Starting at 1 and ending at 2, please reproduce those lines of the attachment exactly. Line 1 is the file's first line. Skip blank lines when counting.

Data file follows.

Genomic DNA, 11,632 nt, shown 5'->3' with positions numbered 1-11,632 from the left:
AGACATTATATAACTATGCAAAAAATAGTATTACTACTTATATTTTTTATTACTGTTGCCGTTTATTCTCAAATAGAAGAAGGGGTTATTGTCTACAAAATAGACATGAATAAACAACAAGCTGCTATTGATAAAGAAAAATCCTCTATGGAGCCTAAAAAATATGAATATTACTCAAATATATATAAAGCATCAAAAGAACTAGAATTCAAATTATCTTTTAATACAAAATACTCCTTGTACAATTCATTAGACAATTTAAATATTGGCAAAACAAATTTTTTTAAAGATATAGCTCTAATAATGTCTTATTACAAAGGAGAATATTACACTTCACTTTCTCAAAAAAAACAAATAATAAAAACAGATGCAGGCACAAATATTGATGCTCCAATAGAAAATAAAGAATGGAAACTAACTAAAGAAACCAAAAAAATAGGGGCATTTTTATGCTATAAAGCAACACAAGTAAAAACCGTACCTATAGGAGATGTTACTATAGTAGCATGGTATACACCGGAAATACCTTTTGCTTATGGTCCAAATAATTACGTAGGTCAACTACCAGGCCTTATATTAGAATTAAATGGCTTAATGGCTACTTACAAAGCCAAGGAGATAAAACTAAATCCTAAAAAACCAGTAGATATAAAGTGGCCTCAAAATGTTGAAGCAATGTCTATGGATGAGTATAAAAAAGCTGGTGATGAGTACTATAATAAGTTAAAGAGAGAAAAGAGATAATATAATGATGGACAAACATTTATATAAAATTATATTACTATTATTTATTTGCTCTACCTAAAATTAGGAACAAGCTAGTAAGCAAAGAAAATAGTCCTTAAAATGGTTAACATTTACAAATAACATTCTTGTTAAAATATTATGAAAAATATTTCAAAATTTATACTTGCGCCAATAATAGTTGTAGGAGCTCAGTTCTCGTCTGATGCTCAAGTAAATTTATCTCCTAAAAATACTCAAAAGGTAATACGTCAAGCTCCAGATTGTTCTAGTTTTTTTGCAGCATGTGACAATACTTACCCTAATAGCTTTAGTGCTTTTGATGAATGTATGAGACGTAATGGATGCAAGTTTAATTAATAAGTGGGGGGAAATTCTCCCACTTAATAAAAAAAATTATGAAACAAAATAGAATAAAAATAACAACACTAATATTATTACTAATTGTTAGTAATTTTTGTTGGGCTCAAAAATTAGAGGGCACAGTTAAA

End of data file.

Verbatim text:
Genomic DNA, 11,632 nt, shown 5'->3' with positions numbered 1-11,632 from the left:
AGACATTATATAACTATGCAAAAAATAGTATTACTACTTATATTTTTTATTACTGTTGCCGTTTATTCTCAAATAGAAGAAGGGGTTATTGTCTACAAAATAGACATGAATAAACAACAAGCTGCTATTGATAAAGAAAAATCCTCTATGGAGCCTAAAAAATATGAATATTACTCAAATATATATAAAGCATCAAAAGAACTAGAATTCAAATTATCTTTTAATACAAAATACTCCTTGTACAATTCATTAGACAATTTAAATATTGGCAAAACAAATTTTTTTAAAGATATAGCTCTAATAATGTCTTATTACAAAGGAGAATATTACACTTCACTTTCTCAAAAAAAACAAATAATAAAAACAGATGCAGGCACAAATATTGATGCTCCAATAGAAAATAAAGAATGGAAACTAACTAAAGAAACCAAAAAAATAGGGGCATTTTTATGCTATAAAGCAACACAAGTAAAAACCGTACCTATAGGAGATGTTACTATAGTAGCATGGTATACACCGGAAATACCTTTTGCTTATGGTCCAAATAATTACGTAGGTCAACTACCAGGCCTTATATTAGAATTAAATGGCTTAATGGCTACTTACAAAGCCAAGGAGATAAAACTAAATCCTAAAAAACCAGTAGATATAAAGTGGCCTCAAAATGTTGAAGCAATGTCTATGGATGAGTATAAAAAAGCTGGTGATGAGTACTATAATAAGTTAAAGAGAGAAAAGAGATAATATAATGATGGACAAACATTTATATAAAATTATATTACTATTATTTATTTGCTCTACCTAAAATTAGGAACAAGCTAGTAAGCAAAGAAAATAGTCCTTAAAATGGTTAACATTTACAAATAACATTCTTGTTAAAATATTATGAAAAATATTTCAAAATTTATACTTGCGCCAATAATAGTTGTAGGAGCTCAGTTCTCGTCTGATGCTCAAGTAAATTTATCTCCTAAAAATACTCAAAAGGTAATACGTCAAGCTCCAGATTGTTCTAGTTTTTTTGCAGCATGTGACAATACTTACCCTAATAGCTTTAGTGCTTTTGATGAATGTATGAGACGTAATGGATGCAAGTTTAATTAATAAGTGGGGGGAAATTCTCCCACTTAATAAAAAAAATTATGAAACAAAATAGAATAAAAATAACAACACTAATATTATTACTAATTGTTAGTAATTTTTGTTGGGCTCAAAAATTAGAGGGCACAGTTAAA